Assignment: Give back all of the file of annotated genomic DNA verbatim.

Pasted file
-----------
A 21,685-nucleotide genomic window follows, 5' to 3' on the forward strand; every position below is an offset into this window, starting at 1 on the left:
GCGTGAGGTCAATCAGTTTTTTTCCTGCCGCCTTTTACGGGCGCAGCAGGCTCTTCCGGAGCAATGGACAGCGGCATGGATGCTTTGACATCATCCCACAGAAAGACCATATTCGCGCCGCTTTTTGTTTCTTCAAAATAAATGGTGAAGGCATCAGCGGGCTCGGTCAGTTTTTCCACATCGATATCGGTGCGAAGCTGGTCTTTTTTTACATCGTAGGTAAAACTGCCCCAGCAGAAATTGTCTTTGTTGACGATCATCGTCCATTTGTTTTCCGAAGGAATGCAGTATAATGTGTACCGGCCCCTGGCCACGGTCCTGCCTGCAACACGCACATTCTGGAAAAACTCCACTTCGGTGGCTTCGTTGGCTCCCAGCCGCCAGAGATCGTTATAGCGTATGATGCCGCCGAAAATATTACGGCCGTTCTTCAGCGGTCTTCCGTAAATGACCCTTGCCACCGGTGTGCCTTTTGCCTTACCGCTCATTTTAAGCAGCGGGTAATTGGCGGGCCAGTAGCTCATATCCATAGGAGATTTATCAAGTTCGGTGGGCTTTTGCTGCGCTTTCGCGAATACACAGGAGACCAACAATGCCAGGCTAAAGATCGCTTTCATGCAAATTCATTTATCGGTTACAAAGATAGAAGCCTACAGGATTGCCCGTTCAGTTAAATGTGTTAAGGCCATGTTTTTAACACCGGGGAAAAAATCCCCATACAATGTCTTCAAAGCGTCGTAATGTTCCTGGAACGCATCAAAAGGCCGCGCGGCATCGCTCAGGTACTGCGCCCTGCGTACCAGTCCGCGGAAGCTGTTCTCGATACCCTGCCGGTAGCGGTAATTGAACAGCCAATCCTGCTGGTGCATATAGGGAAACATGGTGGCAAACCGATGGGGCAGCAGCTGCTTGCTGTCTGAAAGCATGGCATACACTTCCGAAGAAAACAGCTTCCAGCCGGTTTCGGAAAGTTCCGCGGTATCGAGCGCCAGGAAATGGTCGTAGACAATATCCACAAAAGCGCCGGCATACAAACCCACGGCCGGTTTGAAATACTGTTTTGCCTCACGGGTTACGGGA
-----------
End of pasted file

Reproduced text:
A 21,685-nucleotide genomic window follows, 5' to 3' on the forward strand; every position below is an offset into this window, starting at 1 on the left:
GCGTGAGGTCAATCAGTTTTTTTCCTGCCGCCTTTTACGGGCGCAGCAGGCTCTTCCGGAGCAATGGACAGCGGCATGGATGCTTTGACATCATCCCACAGAAAGACCATATTCGCGCCGCTTTTTGTTTCTTCAAAATAAATGGTGAAGGCATCAGCGGGCTCGGTCAGTTTTTCCACATCGATATCGGTGCGAAGCTGGTCTTTTTTTACATCGTAGGTAAAACTGCCCCAGCAGAAATTGTCTTTGTTGACGATCATCGTCCATTTGTTTTCCGAAGGAATGCAGTATAATGTGTACCGGCCCCTGGCCACGGTCCTGCCTGCAACACGCACATTCTGGAAAAACTCCACTTCGGTGGCTTCGTTGGCTCCCAGCCGCCAGAGATCGTTATAGCGTATGATGCCGCCGAAAATATTACGGCCGTTCTTCAGCGGTCTTCCGTAAATGACCCTTGCCACCGGTGTGCCTTTTGCCTTACCGCTCATTTTAAGCAGCGGGTAATTGGCGGGCCAGTAGCTCATATCCATAGGAGATTTATCAAGTTCGGTGGGCTTTTGCTGCGCTTTCGCGAATACACAGGAGACCAACAATGCCAGGCTAAAGATCGCTTTCATGCAAATTCATTTATCGGTTACAAAGATAGAAGCCTACAGGATTGCCCGTTCAGTTAAATGTGTTAAGGCCATGTTTTTAACACCGGGGAAAAAATCCCCATACAATGTCTTCAAAGCGTCGTAATGTTCCTGGAACGCATCAAAAGGCCGCGCGGCATCGCTCAGGTACTGCGCCCTGCGTACCAGTCCGCGGAAGCTGTTCTCGATACCCTGCCGGTAGCGGTAATTGAACAGCCAATCCTGCTGGTGCATATAGGGAAACATGGTGGCAAACCGATGGGGCAGCAGCTGCTTGCTGTCTGAAAGCATGGCATACACTTCCGAAGAAAACAGCTTCCAGCCGGTTTCGGAAAGTTCCGCGGTATCGAGCGCCAGGAAATGGTCGTAGACAATATCCACAAAAGCGCCGGCATACAAACCCACGGCCGGTTTGAAATACTGTTTTGCCTCACGGGTTACGGGA